The dataset selected was my shipwreck dataset that I have been compiling for about 15 years now. Each row represents a different shipwreck, of which there are about 400. The wrecks are ships gone missing and never found, wrecks found on the bottom and not identified, and combinations of the two. Each column, for a total of about 77, is a different set of information about the ship. Information is contained about the ship, the sinking, and the wreck. There is build info containing the time, place, and builder. There is a section on the dimensions and tonnage of the ship. Then ownership and registry info. Information about the final trip, the cause of sinking, an the general circumstances regarding the sinking. The scope of the information right now is confined to Lake Ontario as the other wrecks have been placed into a backup tab, so I can focus on a smaller subset to work with for now.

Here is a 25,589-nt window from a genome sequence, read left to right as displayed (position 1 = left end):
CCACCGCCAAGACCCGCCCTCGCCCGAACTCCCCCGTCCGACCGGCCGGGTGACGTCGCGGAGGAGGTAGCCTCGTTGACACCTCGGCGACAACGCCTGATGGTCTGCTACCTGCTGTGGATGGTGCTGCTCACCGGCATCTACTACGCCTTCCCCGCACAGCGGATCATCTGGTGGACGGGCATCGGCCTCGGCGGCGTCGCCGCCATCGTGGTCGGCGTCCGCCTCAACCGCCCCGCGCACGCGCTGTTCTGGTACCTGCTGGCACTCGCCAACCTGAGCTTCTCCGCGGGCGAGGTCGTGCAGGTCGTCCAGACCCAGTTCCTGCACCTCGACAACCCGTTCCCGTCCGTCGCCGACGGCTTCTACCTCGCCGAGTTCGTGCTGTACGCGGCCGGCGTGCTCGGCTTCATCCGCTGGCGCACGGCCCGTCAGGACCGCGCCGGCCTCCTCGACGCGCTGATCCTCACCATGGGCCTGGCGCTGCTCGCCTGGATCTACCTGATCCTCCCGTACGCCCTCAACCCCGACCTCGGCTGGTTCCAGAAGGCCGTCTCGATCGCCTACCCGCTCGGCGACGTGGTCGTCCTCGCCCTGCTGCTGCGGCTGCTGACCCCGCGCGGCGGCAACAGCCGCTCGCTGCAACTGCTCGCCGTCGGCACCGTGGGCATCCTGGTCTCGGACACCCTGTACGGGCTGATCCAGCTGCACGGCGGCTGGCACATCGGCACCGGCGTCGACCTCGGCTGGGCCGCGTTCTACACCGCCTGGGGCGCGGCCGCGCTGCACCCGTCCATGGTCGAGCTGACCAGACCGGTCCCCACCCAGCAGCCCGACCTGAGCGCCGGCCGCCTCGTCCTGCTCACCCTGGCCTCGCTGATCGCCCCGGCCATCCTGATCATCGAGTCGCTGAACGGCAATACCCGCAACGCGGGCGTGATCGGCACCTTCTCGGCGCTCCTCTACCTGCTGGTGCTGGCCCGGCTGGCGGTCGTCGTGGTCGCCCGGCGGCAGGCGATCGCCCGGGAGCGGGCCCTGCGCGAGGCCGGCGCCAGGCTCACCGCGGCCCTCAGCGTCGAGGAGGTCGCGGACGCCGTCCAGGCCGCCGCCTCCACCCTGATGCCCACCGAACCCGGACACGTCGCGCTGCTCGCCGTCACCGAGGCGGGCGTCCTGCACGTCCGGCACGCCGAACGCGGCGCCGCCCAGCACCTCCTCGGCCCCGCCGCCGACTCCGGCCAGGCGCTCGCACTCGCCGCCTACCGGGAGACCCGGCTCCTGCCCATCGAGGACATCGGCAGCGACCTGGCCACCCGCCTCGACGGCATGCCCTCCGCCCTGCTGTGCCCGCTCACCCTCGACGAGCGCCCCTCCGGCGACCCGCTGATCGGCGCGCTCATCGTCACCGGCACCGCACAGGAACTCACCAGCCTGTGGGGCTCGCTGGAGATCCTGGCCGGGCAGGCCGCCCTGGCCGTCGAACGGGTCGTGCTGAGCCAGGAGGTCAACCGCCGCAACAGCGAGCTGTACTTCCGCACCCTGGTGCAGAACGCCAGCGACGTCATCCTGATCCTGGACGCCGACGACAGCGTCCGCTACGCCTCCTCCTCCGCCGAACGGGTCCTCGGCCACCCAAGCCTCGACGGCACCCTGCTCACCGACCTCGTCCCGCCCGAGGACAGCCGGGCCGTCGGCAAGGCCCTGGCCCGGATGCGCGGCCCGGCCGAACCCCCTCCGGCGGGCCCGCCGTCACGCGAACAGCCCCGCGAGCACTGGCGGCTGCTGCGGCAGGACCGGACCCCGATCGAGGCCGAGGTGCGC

The data was generated by a combination of primary sources and secondary. Primary information comes from vessel registration documents and from newspapers clippings (digitized in the Maritime History of the Great Lakes dataset). The secondary sources consist of datasets like Bowling Green University’s online database of ship registry information or historian David Swayze’s shipwreck list on the Boat Nerd site. These are coupled with non-online sources like diving guides and archeological surveys. The dataset has been reworked and expanded several times to accommodate new information and columns like “homeport”.